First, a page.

2017 Bassmaster Classic assignment results in awesome fishing photography
The Bassmaster Classic is the Superbowl of fishing, featuring the top 50 or so bass fishermen in the world competing for the top prize of $300,000 and inclusion in top echelon of the fishing world. It’s a big deal. A huge deal. So it was exciting when I was asked to join the team covering the 2017 Bassmaster Classic on Lake Conroe an hour north of Houston.
Jordan Lee, a 25-year-old who earned a berth at the event through the Carhartt College Series, won the event. Lee moved from a first-day ranking of 37th to jump to the top of the final-day leaderboard, sealing the largest comeback in Bassmaster Classic history.
For three day, I prowled Lake Conroe, jumping from one competitor to another as they searched for hefty bass. Pros like four-time Bassmaster Classic champion Kevin VanDam, Greg Hackney, Skeet Reese, Cliff Crochet, former Bassmaster Classic winner Micheal Iaconelli and defending Classic champ Edwin Evers were among the anglers who made the final-day Top 25 cut.
The final day of competition started with Brent Ehler on top, followed closely by Evers. My daily assignment began with Evers, who the day before landed 20 pounds of largemouth bass in the first 20 minutes of fishing. The Oklahoma Bassmaster Elite Series pro had been taking advantage of the shad spawn to pluck big bass from the seawalls on the south end of the lake. But after more than two hours and several move it became obvious that bite had shut down: Evers only had one keeper in the boat.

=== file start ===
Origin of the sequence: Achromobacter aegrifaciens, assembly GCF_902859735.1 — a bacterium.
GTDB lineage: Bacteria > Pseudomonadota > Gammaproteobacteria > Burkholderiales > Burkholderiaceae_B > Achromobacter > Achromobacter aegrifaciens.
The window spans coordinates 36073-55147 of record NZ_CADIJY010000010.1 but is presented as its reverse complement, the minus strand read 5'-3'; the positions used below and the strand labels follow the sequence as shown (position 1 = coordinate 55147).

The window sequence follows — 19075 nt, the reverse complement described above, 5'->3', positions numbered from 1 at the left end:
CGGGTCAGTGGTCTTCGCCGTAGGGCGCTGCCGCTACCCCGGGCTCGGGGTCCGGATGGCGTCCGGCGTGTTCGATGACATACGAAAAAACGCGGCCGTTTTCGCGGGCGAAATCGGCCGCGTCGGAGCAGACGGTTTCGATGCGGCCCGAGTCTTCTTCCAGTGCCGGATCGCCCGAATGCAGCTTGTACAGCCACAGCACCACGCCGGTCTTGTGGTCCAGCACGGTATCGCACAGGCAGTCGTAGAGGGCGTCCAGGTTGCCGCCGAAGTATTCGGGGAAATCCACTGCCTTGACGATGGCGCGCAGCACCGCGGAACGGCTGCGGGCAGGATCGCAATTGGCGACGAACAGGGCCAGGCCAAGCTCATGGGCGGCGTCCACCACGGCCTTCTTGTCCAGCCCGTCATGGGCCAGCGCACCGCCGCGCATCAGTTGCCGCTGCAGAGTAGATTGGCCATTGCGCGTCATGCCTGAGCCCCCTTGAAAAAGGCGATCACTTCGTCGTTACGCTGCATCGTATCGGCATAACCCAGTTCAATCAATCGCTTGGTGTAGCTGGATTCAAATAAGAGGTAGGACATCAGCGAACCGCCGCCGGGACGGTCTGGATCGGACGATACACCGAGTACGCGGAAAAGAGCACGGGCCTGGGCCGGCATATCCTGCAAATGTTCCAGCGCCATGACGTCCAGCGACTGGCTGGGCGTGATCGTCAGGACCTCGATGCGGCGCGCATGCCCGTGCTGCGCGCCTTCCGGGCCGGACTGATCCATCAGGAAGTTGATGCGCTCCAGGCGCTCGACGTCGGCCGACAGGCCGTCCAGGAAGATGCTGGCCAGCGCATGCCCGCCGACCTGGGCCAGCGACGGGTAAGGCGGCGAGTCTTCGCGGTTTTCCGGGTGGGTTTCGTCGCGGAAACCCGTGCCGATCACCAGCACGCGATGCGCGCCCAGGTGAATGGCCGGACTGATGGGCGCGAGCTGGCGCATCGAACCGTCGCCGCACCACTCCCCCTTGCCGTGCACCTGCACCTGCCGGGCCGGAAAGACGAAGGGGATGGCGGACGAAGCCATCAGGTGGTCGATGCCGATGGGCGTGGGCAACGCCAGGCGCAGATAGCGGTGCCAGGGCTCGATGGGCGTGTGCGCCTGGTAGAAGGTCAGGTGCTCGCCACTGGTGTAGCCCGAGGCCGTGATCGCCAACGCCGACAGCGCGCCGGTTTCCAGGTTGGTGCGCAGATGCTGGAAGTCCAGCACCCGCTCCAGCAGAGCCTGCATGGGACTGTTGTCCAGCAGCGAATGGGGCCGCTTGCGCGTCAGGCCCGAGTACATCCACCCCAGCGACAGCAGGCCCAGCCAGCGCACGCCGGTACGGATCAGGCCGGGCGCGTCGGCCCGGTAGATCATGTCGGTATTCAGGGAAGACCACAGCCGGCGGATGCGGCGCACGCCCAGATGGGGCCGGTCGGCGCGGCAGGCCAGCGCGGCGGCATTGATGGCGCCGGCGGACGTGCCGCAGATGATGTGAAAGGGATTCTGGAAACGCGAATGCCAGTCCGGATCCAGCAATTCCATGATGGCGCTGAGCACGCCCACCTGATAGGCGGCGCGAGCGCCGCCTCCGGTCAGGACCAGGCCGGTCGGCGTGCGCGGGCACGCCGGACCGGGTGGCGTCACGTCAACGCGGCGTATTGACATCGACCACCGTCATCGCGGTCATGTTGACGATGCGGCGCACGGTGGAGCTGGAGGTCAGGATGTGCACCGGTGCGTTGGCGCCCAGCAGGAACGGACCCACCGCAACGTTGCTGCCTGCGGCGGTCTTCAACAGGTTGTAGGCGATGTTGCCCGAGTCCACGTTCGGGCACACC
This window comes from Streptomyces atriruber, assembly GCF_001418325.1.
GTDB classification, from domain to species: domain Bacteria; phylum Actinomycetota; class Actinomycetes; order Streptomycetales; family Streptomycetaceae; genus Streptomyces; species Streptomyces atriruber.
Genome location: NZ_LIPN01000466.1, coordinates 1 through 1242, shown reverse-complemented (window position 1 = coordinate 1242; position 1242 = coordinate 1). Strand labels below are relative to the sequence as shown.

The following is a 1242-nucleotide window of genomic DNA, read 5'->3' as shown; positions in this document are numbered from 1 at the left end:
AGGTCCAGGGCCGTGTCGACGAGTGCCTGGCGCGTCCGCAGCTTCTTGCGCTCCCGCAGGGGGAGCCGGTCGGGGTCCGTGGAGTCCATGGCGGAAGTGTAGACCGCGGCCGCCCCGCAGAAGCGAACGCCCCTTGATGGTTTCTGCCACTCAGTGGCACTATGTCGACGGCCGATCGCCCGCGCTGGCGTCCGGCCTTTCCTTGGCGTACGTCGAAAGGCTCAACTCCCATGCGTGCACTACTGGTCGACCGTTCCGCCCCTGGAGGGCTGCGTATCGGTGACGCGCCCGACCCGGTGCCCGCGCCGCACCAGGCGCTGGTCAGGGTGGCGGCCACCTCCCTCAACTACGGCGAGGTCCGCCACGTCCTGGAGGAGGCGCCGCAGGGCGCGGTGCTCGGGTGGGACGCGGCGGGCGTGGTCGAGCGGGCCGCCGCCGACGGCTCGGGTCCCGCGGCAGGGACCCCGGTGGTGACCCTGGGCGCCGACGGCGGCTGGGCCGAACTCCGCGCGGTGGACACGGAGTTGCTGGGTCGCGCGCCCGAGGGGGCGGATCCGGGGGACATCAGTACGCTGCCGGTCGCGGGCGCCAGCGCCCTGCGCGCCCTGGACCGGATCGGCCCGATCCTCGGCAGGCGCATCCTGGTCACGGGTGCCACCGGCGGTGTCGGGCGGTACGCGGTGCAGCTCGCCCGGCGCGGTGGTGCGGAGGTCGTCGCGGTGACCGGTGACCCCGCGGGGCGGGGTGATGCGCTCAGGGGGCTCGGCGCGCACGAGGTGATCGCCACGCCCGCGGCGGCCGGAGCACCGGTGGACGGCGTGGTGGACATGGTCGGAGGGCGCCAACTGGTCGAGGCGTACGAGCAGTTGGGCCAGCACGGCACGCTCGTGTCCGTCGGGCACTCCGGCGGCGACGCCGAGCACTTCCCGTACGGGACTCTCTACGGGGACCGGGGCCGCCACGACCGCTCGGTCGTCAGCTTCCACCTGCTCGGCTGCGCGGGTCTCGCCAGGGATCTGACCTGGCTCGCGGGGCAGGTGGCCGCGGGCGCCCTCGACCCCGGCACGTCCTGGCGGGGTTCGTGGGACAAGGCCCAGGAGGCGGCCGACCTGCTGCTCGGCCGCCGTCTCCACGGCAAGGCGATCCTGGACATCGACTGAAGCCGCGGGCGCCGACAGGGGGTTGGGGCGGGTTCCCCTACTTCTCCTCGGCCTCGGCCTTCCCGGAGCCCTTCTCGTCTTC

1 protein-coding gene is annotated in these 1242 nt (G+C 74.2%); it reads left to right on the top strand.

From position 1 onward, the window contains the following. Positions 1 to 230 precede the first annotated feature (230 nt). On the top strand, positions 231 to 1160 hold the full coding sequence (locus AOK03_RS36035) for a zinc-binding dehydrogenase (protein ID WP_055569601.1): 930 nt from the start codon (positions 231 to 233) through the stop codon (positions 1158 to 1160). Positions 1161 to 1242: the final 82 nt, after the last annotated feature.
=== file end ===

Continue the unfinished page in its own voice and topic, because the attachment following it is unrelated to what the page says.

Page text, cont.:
It was time to move on to fan favorite Iaconelli, who was working a number of spots just across the lake. However, his bite wasn’t happening, either. Less than an hour later, he headed way up north to what locals dub “The Jungle,” an area of flooded bushes where many of the anglers fished throughout the tournament. This was the same area Brent Ehrler, who led the first two days of competition, was fishing.
After consultation with my Bassmaster handler and review of the first half of the day’s action — which was decidedly slower than the previous two days — it was decided I needed to track down Lee because the underdog angler had made a big move in the leaderboard. By the time I reached him, the BassTrakk system estimated Lee was in third place. The young angler was fishing a horrifically rough patch of water, slowly dragging plastics across hard bottom. And he was stuck there, with outboard troubles preventing him from moving.
The action was slow. He didn’t set the hook in more than an hour, so I moved on to other anglers in the area.
Of course, after I left, Lee landed two 5-pounders.
My days didn’t end when the anglers headed to the landing: Veteran photographer Seigo Saito and I hurried from the lake to the weigh-in location at Houston’s Minute Maid Park to set up for the weigh-ins. Saito shot close-in shots from the foot of the weigh-in platform, while my task involved capturing long-lens images.
It was a grueling three days of work, beginning at 4 a.m. and stretching until 10 or 11 p.m. But it also was a lot of fun, and I’m hoping to be pulled in for the 2018 Bassmaster Classic.
See a selection of my images below: